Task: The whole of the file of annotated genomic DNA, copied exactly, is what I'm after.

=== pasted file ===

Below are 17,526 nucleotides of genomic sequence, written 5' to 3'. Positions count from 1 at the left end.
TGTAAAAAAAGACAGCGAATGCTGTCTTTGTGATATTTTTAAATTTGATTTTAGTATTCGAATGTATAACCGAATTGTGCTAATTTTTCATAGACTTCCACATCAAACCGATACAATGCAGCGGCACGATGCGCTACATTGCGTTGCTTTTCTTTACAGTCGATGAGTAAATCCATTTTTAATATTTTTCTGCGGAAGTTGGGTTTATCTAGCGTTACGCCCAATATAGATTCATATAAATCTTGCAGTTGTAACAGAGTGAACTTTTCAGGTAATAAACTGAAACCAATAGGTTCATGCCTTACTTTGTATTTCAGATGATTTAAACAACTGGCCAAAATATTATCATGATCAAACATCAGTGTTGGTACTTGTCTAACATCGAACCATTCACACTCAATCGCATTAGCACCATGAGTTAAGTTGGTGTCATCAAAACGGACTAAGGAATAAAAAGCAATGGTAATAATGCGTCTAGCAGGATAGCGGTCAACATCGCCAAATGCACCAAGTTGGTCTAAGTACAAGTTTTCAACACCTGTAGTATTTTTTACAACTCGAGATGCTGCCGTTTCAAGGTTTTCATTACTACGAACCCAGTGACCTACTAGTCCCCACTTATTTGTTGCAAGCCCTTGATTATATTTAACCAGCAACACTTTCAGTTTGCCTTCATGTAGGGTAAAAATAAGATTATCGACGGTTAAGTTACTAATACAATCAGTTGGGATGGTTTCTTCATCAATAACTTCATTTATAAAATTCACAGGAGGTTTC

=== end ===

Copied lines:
Below are 17,526 nucleotides of genomic sequence, written 5' to 3'. Positions count from 1 at the left end.
TGTAAAAAAAGACAGCGAATGCTGTCTTTGTGATATTTTTAAATTTGATTTTAGTATTCGAATGTATAACCGAATTGTGCTAATTTTTCATAGACTTCCACATCAAACCGATACAATGCAGCGGCACGATGCGCTACATTGCGTTGCTTTTCTTTACAGTCGATGAGTAAATCCATTTTTAATATTTTTCTGCGGAAGTTGGGTTTATCTAGCGTTACGCCCAATATAGATTCATATAAATCTTGCAGTTGTAACAGAGTGAACTTTTCAGGTAATAAACTGAAACCAATAGGTTCATGCCTTACTTTGTATTTCAGATGATTTAAACAACTGGCCAAAATATTATCATGATCAAACATCAGTGTTGGTACTTGTCTAACATCGAACCATTCACACTCAATCGCATTAGCACCATGAGTTAAGTTGGTGTCATCAAAACGGACTAAGGAATAAAAAGCAATGGTAATAATGCGTCTAGCAGGATAGCGGTCAACATCGCCAAATGCACCAAGTTGGTCTAAGTACAAGTTTTCAACACCTGTAGTATTTTTTACAACTCGAGATGCTGCCGTTTCAAGGTTTTCATTACTACGAACCCAGTGACCTACTAGTCCCCACTTATTTGTTGCAAGCCCTTGATTATATTTAACCAGCAACACTTTCAGTTTGCCTTCATGTAGGGTAAAAATAAGATTATCGACGGTTAAGTTACTAATACAATCAGTTGGGATGGTTTCTTCATCAATAACTTCATTTATAAAATTCACAGGAGGTTTC